All lie waiting to be discovered


Find or fraud
Inside or outside
Above or below
This way or that
Now or then
It all depends


Trenches radiate around
In pronounced symmetry

Ground lies punctured
By spade and trowel

The Abbey watches, hub to all
Where nuns seldom spoke

Diggers make inflated claims
For uncertain finds

Watching where they tread
Shoulders hunched and tired

Earth sand and robber rubble
Is turned once more

Whilst those who till the land
Pray for a good year.

Found in a Pit

I-phones, I – pads, I –mmac
To be cherished for a moment
For transitory gratification
Before technological stratification
Is assessed

Game Boy
ZX Spectrum

Whose exact order may be lost
Does Super Mario come before Lara Croft?

Flat screens larger than windows
Windows from which you could see
But not touch
A vision distorted
Of cracked glass
And broken discordant keys

The Roofers’ Dog
Paw prints from the past
Baked frozen by midday sun
An unwelcome feat

Pit Tip

Giant thistles sway
Wild sentinels of the past
Hover restlessly

Lost Foundation

Dormitory walls
Whispering prayers and secrets
In stony silence

Fleur de Lis Tile

Fading glazing now
Still bearing witness to those
Who worked fought and prayed

Line Call

Grey ash packed strata
Hears, no longer takes, service
Echoing above

Refectory Hearth

Stone fireplace keeps watch
Poets’ words flame and flicker
Their work not yet Donne


Lost just underfoot
Simple sandals tap softly
But now there are none

The Dig

Nights’ shadows draw in
Dancing like crazy mourners
Over opened pits

Oak Lintel at the Stables

Your shoulders still strain
Under the weight of centuries
With well seasoned wood

The River Anker

Wrenched this way and that
To suit human caprice, the
Anker meanders

Bone Fragments

Reborn to light’s glare
Exhumed from dark interment
Cruel resurrection

Shattered Pottery

Random broken shard
Irregular memento
Your sharpness cuts deep

Dress Pin

Bronze dress pin dropped lost
Cast adrift from flowing robe
Recovered in awe


Stone Baptismal font
Defaced by fragment’ry loss
Unquenched by water


Osanna lies still
Hair smoothed by pilgrim’s touch
Bible tightly clasped

Polesworth Abbey

Stones linger still
Held in forgotten walls
Amongst earthy robber rubble

Mercian king
Rested, then settled here
His divine, precious legacy
A saint

Proud devotion
Returns, a heard unheard
Whispering in lavender leaves
Once more

Still burning bright
Drayton Johnson and Donne
Whose omnipresent oration

Weathered and worn
Closed enclosure now breached
Dissolution could not dissolve
Your stones

The Dig Pt 2

Nature’s fine weave lies breached
Brutal hands scour below
In ghoulish exhumation
In ground at rest no more

Each day the pits grow
Earth’s belly spewing its guts
Half, barely digested
Splattered over tables

The Anker washes silently by
Salving, cleansing its wounds
Of the twisting distorting agonies of centuries
Its course only now restored

A holy site, visited by saints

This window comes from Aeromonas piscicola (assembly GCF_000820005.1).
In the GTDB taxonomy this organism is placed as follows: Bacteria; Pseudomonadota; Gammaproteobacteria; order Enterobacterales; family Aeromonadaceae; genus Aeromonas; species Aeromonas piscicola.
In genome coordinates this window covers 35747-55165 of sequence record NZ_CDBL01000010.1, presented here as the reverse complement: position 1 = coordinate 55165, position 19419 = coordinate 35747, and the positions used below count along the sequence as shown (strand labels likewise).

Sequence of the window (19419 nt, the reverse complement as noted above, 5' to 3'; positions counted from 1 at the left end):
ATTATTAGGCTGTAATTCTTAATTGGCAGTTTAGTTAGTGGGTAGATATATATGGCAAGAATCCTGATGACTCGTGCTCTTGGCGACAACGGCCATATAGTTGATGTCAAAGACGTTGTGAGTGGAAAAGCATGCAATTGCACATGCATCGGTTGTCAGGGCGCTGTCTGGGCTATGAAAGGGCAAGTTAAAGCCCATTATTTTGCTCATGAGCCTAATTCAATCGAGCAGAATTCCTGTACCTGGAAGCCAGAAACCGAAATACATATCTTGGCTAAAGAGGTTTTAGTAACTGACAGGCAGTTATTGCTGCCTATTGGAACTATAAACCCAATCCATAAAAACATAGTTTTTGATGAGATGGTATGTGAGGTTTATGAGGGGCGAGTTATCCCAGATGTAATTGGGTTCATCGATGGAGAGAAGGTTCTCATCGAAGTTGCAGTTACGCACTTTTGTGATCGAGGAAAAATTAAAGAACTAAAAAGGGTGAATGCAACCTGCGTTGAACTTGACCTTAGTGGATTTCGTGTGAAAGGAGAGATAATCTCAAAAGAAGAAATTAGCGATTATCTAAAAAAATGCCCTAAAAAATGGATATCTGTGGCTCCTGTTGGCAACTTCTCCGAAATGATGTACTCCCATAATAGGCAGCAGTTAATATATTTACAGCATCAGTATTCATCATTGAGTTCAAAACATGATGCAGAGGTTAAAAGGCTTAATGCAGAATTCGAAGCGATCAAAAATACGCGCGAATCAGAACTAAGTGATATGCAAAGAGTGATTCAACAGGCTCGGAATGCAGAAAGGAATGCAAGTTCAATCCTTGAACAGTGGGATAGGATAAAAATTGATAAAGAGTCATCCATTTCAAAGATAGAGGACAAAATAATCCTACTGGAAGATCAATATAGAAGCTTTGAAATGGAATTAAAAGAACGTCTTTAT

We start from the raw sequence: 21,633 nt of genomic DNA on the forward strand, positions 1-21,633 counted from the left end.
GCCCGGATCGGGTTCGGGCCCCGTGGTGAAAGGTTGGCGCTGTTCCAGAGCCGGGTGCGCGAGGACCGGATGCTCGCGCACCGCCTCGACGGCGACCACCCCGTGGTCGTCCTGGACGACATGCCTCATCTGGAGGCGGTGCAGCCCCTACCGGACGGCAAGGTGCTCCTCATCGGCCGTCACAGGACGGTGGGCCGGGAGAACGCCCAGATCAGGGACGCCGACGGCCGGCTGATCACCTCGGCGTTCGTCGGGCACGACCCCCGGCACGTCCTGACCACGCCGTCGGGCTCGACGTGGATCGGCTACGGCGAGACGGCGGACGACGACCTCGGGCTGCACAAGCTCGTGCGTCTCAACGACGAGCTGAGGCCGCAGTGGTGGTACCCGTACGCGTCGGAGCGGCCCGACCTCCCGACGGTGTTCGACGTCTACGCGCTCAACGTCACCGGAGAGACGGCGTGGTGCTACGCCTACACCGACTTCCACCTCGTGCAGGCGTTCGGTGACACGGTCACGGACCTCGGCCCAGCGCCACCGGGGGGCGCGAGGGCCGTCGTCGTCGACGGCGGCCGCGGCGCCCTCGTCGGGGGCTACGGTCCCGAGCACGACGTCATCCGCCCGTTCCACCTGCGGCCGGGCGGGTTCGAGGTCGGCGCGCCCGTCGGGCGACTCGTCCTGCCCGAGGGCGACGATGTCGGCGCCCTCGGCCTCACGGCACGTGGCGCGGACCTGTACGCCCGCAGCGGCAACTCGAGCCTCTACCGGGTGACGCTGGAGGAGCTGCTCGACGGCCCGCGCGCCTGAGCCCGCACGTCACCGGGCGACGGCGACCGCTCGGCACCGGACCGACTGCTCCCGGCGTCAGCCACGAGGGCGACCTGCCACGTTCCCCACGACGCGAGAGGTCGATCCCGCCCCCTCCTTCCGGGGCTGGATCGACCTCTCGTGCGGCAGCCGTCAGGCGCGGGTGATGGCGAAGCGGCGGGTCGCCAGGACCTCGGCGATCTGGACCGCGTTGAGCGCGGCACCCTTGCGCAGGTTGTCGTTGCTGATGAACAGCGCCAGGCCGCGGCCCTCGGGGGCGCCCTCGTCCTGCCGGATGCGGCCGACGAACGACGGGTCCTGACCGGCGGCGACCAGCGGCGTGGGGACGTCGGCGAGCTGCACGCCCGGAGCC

Gouged and disfigured
For us to read its entrails
In detached curiosity

Where nuns once keened
Where oblations once soared
Now the dull thud of spade in dirt
Now the shrill trill of trowel on find

Around the borders, patient trees watch
Boughs bursting with leaves
Waiting for their moment
They will not be denied

Upon the Exhumation of a Dress Pin circa 700 AD.

A bronze dress pin appears in the ground
Two World Wars resound
Queen Victoria’s Empire gains pre-eminence
American War of Independence
Guy Fawkes fails and pays the price
Leonardo Da Vinci dies
Christopher Columbus discovers the New world
Chaucer ‘s Canterbury Tales are unfurled
Genghis Khan’s Mongols rise again
Notre Dame dominates the river Seine
The walls of the Tower of London soar
Bears in Britain are now no more
The end comes for Alfred the Great
Vikings storm Lindisfarne to pillage and take
Osanna’s nunnery kissed by the waterside
The Anker’s flow slips and slides

The Anker’s flow slips and slides
Osanna’s nunnery kissed by the waterside
The Vikings storm Lindisfarne to pillage and take
The end comes for Alfred the Great
Bears in Britain are now no more
The walls of the Tower of London soar
Notre Dame dominates the River Seine
Genghis Khan’s Mongols rise again
Chaucer’s Canterbury Tales unfurled
Christopher Columbus discovers the New World
Leonardo Da Vinci dies
Guy Fawkes fails and pays the price
American War of Independence
Queen Victoria’s Empire gains pre-eminence
Two World Wars resound
A bronze dress pin appears in the ground.

The Dig Part Three

Your face yields few clues
Except when you frown
And the wrinkles become rivulets
For sweat and tears
Which scour your skin
At once soft and hard
A pentimento exposed

Gouged, the detritus of years laid bare,
Discarded memories, cherished days
Disturbed and disjointed from where
They once laid, resting in situ

Sometimes they surface, disinterred
To be examined, dated, reassessed
Then reburied, if you are fortunate
Snug and neat

Sometimes they emerge broken
Disfigured from an uncertain time
Jagged, rough, still bleeding
Impossible to return, they just don’t fit

Others taunt, fraud or find
Their uncertain provenance
Seducing with specious allure
Wanting to be whatever you desire

And some lie rotting, barely recognisable
Half remembered only by their juxtaposition
With the rest, distorted and uncertain
Fading in decomposition

What will survive of us?
A snapped twig crushed underfoot
On a woodland walk
Displaced grains of sand
Compressed by the imprint of our sole
Bruised wood on a door shoved open
And the torn peel
From a half-eaten apple

Discovered After I Am Gone

They found bones stripped of corpulent flesh
Rubbery composite tread
Abandoned by perished leather – size nine
Molars rough tended by dentists
Zip teeth grin in death grip
Eleven sixteen
A watch of cheap inconsequential value
Which was worn on that day not for its lustre
But for the value of the giving


The Football grounds of England Wales and Scotland by Simon Inglis
The Rise and Fall of Ziggy Stardust and the Spiders From Mars by David Bowie
A grain of sand from Caswell beach
A Canaletto oil painting of La Canal Grande
A Pen


At 6.32 Venice is quite still
Even the morning breeze holds her breath
Lest the sunlit beauty be disturbed
Or a ripple appear on the Grand Canal
No bird dare sing
In fear, in wonder

It appeared, a giant wall of black steel
Towering, defying the largest wave
Or coldest iceberg
To challenge her riveted wonder
A benevolent behemoth calling
To cradle me in her carcass